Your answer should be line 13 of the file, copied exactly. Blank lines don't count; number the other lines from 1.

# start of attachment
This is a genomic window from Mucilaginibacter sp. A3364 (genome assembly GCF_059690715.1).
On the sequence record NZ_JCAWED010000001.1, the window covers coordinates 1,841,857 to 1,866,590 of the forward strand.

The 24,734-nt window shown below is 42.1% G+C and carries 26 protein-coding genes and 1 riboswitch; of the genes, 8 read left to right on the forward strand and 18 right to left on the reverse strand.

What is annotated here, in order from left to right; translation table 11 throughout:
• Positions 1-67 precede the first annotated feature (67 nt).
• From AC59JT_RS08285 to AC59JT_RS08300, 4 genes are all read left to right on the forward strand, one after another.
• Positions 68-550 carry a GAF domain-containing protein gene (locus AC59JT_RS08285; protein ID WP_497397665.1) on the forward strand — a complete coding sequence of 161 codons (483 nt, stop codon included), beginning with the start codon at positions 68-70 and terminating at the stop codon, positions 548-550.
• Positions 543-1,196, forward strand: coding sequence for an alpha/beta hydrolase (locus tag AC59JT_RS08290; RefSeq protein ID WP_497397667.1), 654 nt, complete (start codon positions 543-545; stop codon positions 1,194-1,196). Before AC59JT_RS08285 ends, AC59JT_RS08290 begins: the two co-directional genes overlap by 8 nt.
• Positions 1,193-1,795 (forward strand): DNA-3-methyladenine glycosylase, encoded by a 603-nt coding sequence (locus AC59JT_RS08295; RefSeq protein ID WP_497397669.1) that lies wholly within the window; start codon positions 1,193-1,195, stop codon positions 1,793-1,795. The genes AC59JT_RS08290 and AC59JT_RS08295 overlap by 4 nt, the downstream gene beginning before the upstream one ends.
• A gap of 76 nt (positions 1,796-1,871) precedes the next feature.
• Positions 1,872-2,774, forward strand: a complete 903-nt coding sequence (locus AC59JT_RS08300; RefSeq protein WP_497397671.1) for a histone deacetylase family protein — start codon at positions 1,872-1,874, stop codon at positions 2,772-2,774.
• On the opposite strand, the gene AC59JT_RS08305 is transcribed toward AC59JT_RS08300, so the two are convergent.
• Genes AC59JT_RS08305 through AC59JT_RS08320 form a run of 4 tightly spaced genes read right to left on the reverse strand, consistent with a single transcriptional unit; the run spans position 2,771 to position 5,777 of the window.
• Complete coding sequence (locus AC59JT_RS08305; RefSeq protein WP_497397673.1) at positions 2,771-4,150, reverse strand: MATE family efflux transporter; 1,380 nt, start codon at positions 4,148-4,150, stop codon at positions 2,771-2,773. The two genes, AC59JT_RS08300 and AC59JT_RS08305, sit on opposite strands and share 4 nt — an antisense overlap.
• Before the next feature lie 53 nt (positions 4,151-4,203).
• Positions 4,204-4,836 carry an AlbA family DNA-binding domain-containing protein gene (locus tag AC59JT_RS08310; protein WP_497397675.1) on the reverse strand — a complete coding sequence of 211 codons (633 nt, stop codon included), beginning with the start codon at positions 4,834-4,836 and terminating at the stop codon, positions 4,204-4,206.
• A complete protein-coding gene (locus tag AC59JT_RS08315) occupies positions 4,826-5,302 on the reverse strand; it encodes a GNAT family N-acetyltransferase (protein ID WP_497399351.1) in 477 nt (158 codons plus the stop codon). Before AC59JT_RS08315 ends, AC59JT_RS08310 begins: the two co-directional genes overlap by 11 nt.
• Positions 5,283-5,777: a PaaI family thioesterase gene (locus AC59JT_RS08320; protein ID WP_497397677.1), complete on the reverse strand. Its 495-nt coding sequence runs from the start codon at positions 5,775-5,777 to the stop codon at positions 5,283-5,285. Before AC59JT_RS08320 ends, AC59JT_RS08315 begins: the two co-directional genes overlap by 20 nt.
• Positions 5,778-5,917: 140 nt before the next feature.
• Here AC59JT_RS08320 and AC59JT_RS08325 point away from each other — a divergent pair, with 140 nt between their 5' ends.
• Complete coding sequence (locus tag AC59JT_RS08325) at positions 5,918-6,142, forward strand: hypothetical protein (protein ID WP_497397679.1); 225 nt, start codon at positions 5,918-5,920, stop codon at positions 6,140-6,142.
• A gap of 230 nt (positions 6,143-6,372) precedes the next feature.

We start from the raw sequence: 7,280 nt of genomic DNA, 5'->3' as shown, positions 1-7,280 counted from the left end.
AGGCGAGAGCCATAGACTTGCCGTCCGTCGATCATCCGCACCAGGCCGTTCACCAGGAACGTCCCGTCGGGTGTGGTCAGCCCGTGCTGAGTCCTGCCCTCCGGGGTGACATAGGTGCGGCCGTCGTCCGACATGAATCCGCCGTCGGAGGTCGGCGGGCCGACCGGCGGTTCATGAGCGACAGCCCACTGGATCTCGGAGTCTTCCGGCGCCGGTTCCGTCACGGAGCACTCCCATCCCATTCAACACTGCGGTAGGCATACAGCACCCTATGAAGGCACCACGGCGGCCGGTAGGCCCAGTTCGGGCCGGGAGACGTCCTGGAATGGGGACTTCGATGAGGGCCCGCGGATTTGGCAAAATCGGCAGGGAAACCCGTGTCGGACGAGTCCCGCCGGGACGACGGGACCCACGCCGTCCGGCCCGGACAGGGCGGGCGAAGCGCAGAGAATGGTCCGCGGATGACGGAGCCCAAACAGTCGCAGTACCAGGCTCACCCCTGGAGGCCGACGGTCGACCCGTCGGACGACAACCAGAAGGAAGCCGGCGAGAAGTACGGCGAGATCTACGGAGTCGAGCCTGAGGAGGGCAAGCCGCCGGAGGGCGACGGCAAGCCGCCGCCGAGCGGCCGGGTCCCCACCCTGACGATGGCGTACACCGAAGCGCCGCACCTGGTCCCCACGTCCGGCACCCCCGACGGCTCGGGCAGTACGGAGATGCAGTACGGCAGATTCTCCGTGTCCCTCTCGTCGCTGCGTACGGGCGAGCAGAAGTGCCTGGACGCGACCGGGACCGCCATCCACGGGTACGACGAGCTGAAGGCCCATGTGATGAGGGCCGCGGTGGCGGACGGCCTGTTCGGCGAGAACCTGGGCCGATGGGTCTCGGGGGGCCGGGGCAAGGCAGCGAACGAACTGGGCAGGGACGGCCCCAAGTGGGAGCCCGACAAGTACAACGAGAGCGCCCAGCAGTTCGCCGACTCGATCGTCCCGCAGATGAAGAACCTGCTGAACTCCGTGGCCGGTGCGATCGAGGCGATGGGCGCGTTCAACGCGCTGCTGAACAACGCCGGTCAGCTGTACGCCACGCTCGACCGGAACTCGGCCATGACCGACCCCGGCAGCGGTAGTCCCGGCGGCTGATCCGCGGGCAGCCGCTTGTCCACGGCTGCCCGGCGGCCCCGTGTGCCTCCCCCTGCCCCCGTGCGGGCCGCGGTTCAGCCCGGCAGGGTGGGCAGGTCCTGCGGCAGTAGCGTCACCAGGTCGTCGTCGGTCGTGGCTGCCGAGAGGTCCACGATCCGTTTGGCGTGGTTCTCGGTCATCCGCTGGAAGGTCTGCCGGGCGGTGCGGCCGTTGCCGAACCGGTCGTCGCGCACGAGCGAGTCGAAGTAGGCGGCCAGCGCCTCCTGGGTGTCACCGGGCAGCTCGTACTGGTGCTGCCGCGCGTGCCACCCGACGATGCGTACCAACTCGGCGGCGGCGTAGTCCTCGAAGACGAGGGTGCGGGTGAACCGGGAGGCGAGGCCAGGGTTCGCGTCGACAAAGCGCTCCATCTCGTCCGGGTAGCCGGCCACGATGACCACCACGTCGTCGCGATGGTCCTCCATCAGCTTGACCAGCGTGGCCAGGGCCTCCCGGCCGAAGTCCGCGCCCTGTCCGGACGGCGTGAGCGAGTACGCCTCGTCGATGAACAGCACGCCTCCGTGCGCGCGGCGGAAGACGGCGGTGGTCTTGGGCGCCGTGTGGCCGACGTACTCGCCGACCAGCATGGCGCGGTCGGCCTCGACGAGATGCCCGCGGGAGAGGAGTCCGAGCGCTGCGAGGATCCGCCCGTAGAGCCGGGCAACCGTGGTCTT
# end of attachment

• Genes AC59JT_RS08305 through AC59JT_RS08320 form a run of 4 tightly spaced genes read right to left on the reverse strand, consistent with a single transcriptional unit; the run spans position 2,771 to position 5,777 of the window.